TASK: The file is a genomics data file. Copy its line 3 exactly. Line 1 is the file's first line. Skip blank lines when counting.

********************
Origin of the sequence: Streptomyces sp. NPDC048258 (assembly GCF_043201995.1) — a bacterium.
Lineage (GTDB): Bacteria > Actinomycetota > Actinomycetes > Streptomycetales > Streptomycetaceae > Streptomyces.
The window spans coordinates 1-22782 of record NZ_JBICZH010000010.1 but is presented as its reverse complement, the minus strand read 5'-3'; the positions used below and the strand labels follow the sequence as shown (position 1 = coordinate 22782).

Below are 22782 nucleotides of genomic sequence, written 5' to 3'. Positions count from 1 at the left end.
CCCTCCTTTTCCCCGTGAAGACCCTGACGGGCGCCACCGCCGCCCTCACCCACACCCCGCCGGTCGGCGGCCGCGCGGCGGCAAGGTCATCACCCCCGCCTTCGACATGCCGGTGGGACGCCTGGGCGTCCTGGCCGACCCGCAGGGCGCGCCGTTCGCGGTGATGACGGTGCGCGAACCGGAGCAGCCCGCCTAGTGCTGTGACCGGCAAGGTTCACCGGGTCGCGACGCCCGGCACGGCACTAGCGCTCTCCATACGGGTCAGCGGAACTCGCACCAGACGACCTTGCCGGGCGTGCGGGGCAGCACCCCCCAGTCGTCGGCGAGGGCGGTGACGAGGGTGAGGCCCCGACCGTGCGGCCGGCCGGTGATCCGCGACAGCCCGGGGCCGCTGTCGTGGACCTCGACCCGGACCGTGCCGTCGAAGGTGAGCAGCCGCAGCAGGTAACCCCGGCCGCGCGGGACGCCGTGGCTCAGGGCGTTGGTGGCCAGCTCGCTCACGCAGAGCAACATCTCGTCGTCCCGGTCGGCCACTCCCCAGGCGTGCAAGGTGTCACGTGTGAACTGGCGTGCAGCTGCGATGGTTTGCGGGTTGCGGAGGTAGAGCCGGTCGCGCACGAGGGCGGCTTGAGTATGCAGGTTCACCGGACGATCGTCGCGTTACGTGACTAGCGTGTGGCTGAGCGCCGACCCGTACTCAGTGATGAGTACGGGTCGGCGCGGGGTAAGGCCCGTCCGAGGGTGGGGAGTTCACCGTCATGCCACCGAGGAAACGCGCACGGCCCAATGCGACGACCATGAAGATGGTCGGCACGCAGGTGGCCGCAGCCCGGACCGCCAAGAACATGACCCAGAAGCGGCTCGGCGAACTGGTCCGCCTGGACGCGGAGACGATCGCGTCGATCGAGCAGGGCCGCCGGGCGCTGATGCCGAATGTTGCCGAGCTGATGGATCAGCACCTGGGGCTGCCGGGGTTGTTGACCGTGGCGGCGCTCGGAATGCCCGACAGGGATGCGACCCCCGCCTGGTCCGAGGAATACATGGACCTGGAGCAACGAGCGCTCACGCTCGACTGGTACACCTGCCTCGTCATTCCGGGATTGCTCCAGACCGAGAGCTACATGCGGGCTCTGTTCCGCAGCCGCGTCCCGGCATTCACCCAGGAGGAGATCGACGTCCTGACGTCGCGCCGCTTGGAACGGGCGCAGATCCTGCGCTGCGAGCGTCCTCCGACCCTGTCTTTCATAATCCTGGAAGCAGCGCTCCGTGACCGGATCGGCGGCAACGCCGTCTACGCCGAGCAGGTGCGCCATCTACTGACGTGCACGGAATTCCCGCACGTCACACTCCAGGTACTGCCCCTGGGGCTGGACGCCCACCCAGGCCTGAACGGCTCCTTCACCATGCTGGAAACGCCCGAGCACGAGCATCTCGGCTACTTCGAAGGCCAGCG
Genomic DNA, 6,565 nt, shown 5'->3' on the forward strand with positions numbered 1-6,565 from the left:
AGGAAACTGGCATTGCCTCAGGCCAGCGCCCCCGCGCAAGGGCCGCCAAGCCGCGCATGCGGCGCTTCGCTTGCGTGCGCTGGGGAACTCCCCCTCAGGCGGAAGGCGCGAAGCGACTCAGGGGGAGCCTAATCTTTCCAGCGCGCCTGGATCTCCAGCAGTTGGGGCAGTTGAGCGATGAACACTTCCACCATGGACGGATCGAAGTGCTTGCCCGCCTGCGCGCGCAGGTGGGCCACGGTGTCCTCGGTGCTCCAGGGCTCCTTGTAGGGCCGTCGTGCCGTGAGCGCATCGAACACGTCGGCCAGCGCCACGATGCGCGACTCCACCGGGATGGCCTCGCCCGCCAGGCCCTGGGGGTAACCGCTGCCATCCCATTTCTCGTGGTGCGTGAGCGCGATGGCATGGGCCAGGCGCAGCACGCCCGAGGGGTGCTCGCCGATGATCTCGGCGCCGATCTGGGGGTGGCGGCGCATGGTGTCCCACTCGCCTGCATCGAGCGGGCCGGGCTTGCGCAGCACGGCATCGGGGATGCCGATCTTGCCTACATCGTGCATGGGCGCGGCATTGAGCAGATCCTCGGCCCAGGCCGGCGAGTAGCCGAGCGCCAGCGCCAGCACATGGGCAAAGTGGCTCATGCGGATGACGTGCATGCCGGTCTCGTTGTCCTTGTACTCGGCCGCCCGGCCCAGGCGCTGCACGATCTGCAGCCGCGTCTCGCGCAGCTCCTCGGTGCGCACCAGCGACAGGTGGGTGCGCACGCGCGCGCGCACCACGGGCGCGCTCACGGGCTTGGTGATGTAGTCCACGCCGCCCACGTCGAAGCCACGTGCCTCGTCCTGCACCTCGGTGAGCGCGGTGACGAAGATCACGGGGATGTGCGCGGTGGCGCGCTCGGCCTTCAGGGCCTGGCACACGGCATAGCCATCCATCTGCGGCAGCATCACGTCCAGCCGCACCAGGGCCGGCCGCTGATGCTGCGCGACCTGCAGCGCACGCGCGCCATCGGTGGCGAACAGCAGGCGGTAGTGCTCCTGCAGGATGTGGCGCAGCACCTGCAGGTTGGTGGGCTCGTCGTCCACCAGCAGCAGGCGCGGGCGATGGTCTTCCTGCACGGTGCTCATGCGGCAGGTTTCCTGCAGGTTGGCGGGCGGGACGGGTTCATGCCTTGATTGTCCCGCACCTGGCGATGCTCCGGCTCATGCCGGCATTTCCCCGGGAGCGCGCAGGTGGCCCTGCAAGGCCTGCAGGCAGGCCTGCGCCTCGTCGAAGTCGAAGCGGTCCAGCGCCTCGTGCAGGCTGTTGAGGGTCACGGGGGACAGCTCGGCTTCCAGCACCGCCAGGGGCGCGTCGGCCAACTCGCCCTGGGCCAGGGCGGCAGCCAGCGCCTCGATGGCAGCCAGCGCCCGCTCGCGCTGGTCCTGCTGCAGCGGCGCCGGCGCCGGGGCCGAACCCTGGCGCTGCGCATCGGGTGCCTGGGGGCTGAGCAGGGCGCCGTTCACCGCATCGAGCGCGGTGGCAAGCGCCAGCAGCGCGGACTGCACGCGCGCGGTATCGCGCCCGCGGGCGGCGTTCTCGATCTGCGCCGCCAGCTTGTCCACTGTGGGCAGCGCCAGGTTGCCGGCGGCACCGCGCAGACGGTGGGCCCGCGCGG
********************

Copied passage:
The window spans coordinates 1-22782 of record NZ_JBICZH010000010.1 but is presented as its reverse complement, the minus strand read 5'-3'; the positions used below and the strand labels follow the sequence as shown (position 1 = coordinate 22782).